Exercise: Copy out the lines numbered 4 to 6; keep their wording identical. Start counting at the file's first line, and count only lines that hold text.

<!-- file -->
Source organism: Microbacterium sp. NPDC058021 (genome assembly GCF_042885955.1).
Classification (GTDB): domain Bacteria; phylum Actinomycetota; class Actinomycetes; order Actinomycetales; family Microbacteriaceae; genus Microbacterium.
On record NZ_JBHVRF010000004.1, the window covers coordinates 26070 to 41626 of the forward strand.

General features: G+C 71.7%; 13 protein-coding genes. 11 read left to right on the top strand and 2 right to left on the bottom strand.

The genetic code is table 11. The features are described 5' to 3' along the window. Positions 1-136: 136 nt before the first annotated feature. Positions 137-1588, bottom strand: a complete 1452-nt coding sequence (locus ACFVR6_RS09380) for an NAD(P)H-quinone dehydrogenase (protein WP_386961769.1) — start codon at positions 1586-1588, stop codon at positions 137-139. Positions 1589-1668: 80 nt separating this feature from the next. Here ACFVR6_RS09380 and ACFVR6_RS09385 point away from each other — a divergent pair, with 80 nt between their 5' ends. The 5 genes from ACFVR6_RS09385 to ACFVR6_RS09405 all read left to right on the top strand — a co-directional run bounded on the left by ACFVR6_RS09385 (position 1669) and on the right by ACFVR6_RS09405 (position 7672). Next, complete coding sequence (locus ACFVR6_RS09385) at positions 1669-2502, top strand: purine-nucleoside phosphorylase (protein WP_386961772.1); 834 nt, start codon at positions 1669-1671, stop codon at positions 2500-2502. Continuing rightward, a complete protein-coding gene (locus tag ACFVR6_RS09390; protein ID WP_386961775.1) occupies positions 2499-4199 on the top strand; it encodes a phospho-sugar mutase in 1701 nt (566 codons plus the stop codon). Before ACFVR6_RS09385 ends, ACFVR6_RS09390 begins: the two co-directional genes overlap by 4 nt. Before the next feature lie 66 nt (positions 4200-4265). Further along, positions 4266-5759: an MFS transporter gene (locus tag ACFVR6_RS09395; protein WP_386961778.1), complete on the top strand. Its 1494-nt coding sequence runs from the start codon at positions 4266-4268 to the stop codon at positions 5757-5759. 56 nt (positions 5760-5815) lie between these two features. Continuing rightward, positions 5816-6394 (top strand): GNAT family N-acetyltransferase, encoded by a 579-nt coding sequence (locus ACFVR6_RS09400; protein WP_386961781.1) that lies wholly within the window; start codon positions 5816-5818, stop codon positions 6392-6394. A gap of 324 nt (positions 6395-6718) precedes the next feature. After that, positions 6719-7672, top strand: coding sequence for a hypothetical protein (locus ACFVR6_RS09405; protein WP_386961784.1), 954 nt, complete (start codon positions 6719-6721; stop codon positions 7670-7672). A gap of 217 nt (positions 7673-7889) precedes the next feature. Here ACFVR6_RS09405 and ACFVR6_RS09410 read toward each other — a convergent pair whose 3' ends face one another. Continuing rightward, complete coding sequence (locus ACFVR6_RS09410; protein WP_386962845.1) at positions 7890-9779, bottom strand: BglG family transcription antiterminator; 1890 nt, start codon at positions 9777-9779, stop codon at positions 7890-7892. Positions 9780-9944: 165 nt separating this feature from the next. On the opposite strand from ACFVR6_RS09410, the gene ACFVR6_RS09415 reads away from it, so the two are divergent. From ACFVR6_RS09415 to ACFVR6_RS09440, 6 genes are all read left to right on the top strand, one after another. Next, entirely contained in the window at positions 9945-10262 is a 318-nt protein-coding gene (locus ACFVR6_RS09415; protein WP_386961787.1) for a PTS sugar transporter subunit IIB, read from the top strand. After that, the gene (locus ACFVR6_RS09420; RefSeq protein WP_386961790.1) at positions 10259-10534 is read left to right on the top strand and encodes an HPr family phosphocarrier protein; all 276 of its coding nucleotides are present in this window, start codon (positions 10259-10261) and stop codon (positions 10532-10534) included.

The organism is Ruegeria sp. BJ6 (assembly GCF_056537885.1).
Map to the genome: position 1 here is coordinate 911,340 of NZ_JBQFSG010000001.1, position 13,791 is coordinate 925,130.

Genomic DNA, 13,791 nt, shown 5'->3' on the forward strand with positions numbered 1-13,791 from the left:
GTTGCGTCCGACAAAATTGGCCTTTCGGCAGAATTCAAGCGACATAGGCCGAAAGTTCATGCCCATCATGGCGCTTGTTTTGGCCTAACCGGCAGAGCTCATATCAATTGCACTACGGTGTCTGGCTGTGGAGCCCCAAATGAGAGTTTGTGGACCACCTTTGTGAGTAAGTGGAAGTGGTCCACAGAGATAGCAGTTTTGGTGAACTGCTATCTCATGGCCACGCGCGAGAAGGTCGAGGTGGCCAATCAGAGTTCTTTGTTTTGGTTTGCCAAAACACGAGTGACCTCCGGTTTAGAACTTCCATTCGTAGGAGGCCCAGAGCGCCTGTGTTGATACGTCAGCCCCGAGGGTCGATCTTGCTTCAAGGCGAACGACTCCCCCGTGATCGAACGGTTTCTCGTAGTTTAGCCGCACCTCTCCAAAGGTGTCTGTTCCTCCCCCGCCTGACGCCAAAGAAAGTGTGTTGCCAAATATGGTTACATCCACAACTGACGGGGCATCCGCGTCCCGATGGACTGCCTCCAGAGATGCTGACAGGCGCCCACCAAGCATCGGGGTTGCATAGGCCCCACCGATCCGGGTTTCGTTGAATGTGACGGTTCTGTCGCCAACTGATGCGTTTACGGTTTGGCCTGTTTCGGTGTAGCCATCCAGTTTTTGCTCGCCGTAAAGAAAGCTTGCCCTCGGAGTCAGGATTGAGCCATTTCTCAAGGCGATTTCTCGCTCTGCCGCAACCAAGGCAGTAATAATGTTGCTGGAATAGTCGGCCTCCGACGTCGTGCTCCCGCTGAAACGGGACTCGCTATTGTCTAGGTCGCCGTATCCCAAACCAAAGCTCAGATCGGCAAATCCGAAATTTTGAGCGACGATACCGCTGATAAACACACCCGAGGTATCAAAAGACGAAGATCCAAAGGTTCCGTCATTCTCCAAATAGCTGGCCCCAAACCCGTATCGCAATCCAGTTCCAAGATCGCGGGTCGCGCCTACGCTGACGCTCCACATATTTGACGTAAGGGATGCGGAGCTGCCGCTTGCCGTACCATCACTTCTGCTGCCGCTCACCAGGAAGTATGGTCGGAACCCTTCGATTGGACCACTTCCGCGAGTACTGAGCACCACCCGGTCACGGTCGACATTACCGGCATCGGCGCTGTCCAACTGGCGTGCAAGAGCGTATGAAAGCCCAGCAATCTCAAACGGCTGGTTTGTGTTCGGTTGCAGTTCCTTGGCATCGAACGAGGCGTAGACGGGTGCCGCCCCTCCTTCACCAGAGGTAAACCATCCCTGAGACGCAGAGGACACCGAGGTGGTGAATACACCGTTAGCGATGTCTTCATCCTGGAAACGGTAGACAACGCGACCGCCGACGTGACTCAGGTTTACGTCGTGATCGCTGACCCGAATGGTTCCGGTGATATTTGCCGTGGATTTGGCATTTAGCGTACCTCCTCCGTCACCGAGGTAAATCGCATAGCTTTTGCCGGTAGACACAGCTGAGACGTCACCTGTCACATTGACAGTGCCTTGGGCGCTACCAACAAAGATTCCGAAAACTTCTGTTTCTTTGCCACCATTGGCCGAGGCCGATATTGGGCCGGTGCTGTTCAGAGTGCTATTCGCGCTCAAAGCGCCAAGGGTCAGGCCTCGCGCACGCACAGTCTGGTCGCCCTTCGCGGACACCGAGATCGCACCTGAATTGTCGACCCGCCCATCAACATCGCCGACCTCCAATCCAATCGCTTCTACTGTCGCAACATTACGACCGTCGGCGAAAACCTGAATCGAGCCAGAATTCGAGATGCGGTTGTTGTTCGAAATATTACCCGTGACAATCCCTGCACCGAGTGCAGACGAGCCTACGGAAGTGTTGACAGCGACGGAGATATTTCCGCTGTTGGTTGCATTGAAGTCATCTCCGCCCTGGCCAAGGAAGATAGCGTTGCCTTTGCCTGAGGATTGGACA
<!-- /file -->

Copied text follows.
General features: G+C 71.7%; 13 protein-coding genes. 11 read left to right on the top strand and 2 right to left on the bottom strand.

The genetic code is table 11. The features are described 5' to 3' along the window. Positions 1-136: 136 nt before the first annotated feature. Positions 137-1588, bottom strand: a complete 1452-nt coding sequence (locus ACFVR6_RS09380) for an NAD(P)H-quinone dehydrogenase (protein WP_386961769.1) — start codon at positions 1586-1588, stop codon at positions 137-139. Positions 1589-1668: 80 nt separating this feature from the next. Here ACFVR6_RS09380 and ACFVR6_RS09385 point away from each other — a divergent pair, with 80 nt between their 5' ends. The 5 genes from ACFVR6_RS09385 to ACFVR6_RS09405 all read left to right on the top strand — a co-directional run bounded on the left by ACFVR6_RS09385 (position 1669) and on the right by ACFVR6_RS09405 (position 7672). Next, complete coding sequence (locus ACFVR6_RS09385) at positions 1669-2502, top strand: purine-nucleoside phosphorylase (protein WP_386961772.1); 834 nt, start codon at positions 1669-1671, stop codon at positions 2500-2502. Continuing rightward, a complete protein-coding gene (locus tag ACFVR6_RS09390; protein ID WP_386961775.1) occupies positions 2499-4199 on the top strand; it encodes a phospho-sugar mutase in 1701 nt (566 codons plus the stop codon). Before ACFVR6_RS09385 ends, ACFVR6_RS09390 begins: the two co-directional genes overlap by 4 nt. Before the next feature lie 66 nt (positions 4200-4265). Further along, positions 4266-5759: an MFS transporter gene (locus tag ACFVR6_RS09395; protein WP_386961778.1), complete on the top strand. Its 1494-nt coding sequence runs from the start codon at positions 4266-4268 to the stop codon at positions 5757-5759. 56 nt (positions 5760-5815) lie between these two features. Continuing rightward, positions 5816-6394 (top strand): GNAT family N-acetyltransferase, encoded by a 579-nt coding sequence (locus ACFVR6_RS09400; protein WP_386961781.1) that lies wholly within the window; start codon positions 5816-5818, stop codon positions 6392-6394. A gap of 324 nt (positions 6395-6718) precedes the next feature. After that, positions 6719-7672, top strand: coding sequence for a hypothetical protein (locus ACFVR6_RS09405; protein WP_386961784.1), 954 nt, complete (start codon positions 6719-6721; stop codon positions 7670-7672). A gap of 217 nt (positions 7673-7889) precedes the next feature. Here ACFVR6_RS09405 and ACFVR6_RS09410 read toward each other — a convergent pair whose 3' ends face one another. Continuing rightward, complete coding sequence (locus ACFVR6_RS09410; protein WP_386962845.1) at positions 7890-9779, bottom strand: BglG family transcription antiterminator; 1890 nt, start codon at positions 9777-9779, stop codon at positions 7890-7892. Positions 9780-9944: 165 nt separating this feature from the next. On the opposite strand from ACFVR6_RS09410, the gene ACFVR6_RS09415 reads away from it, so the two are divergent. From ACFVR6_RS09415 to ACFVR6_RS09440, 6 genes are all read left to right on the top strand, one after another. Next, entirely contained in the window at positions 9945-10262 is a 318-nt protein-coding gene (locus ACFVR6_RS09415; protein WP_386961787.1) for a PTS sugar transporter subunit IIB, read from the top strand. After that, the gene (locus ACFVR6_RS09420; RefSeq protein WP_386961790.1) at positions 10259-10534 is read left to right on the top strand and encodes an HPr family phosphocarrier protein; all 276 of its coding nucleotides are present in this window, start codon (positions 10259-10261) and stop codon (positions 10532-10534) included.

The organism is Ruegeria sp. BJ6 (assembly GCF_056537885.1).